Death and the rituals surrounding loss were a family and community affair in 19th century New England. People usually took their last breaths at home, surrounded by loved ones and neighbors. In rural towns, the sexton tolled the meetinghouse bell to spread the news, beginning with the gender of the deceased (nine strokes for a man, six for a woman, and three for a child) followed by ringing the bell once for each year he or she had lived.
New England was a relatively healthy place to live in this period, particularly in rural areas. Nevertheless, the absence of immunizations, fever-reducing drugs and antibiotics meant that illness claimed many lives, including infants and young children. Farming was the principal occupation for most Americans, and agricultural accidents as well as dangerous conditions in early factories claimed many lives.
Married women could expect to experience at least 5-7 pregnancies, and potential complications during any of these multiple confinements shortened their life expectancy still further. Parenthood all too often included the ordeal of watching one or more of your children die, an experience no less agonizing for its frequency. During an epidemic in the 1830's, a New Hampshire physician mourned the loss of “seven little children, all that he ever had.” Medical treatments were generally ineffective against the viral and bacterial illnesses that could afflict whole communities. Professor Benjamin Silliman of Yale College acknowledged this sad fact in his letter of condolence to Edward and Orra Hitchcock on the tragic loss of their first child, two-year-old Edward, in 1824. Silliman was “very sorry that your anxiety should have been increased by unskilful medical practice, but I have followed to the grave four of my own little flock, whom the skill of the wisest and most devoted physicians could not save.”
The religious culture of the period assigned to every earthly event a divine cause, and death was an ever present specter in the lives of rich and poor alike. The common phrase, memento mori—“remember death”—was meant to remind people of the possibility of their own or another’s imminent demise. When 27-year-old Simeon Dwight of Warren, Massachusetts, died suddenly in 1816, his grieving family acknowledged the hard truths of death and loss on his gravestone:
"Fix’d is the term to all the race on earth
And such is the hard condition of our birth
No force can death resist, no flight can save
All fall alike, the fearful and the brave. "
Until embalming became more common during the Civil War, interment needed to take place quickly. Care of the dead typically fell upon the deceased's family and neighbors. The body was washed, usually by a female member of the household, and wrapped in a shroud- a simple, long sleeved robe open at the back, sewn especially for the purpose. In the case of the poorest residents, a long piece of sheeting known as a “winding sheet” substituted for a shroud. A local carpenter or furniture maker supplied a coffin, typically made of easily-worked pine in the shape of a simple, hexagonal box with a lid. The open coffin was usually placed in the best room, or parlor, before the funeral. The bereaved family customarily covered household mirrors and pictures in white cloth as a symbol of mourning. The home, rather than the meetinghouse, was the focal point where mourners gathered to hear a prayer and perhaps a sermon by the minister. Last came the sad procession to the burying ground, with mourners walking behind the coffin, which was typically carried until towns began keeping hearses to transport coffins to gravesides. Upon arriving at the burying ground, the coffin was lowered into a newly dug grave with little ceremony.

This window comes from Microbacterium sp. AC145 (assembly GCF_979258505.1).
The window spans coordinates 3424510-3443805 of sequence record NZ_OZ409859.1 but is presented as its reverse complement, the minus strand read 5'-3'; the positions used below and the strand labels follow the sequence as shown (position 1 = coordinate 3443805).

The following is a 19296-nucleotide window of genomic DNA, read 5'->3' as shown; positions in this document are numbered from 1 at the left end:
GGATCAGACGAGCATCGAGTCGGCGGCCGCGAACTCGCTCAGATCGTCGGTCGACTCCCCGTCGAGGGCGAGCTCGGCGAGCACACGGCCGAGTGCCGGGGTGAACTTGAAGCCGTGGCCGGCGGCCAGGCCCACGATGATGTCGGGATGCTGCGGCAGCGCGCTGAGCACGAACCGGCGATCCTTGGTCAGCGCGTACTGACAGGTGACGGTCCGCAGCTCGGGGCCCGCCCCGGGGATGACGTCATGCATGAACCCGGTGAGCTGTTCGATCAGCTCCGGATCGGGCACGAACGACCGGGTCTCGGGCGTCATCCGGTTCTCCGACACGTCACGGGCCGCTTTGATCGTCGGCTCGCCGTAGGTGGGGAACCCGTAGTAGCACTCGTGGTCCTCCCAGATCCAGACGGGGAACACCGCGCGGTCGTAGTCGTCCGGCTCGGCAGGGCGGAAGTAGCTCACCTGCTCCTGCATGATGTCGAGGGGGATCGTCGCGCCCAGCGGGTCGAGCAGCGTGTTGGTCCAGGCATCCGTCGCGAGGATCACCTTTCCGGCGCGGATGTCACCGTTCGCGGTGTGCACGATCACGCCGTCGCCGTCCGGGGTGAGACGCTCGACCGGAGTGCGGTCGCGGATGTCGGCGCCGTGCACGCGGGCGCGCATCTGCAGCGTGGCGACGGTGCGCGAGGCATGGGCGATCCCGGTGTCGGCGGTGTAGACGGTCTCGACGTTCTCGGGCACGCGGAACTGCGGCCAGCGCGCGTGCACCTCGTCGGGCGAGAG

Towns generally did not maintain their burying grounds in the early 1800's; grass and weeds grew up undisturbed, save for the livestock allowed to graze there. This would change as New England communities began taking an interest in beautifying public spaces. Many towns began landscaping their town commons, planting trees, and erecting picket fences. The Mount Auburn Cemetery, established in Cambridge, Massachusetts, in 1831, represented a break with traditional practice. In contrast to neglected burying grounds with weathered stones, Mount Auburn and other new cemeteries became picturesque gathering places for family outings where people took in the sobering influences and natural beauty in the presence of death. Aided by Romantic poets and novelists like Nathaniel Hawthorne and Edgar Allan Poe and by paeans (songs of praise) to nature published by Henry David Thoreau and William Cullen Bryant, the public created a popular culture centered on the sentimentalization or "domestication" of death, as people contemplated monuments set in a place of nature.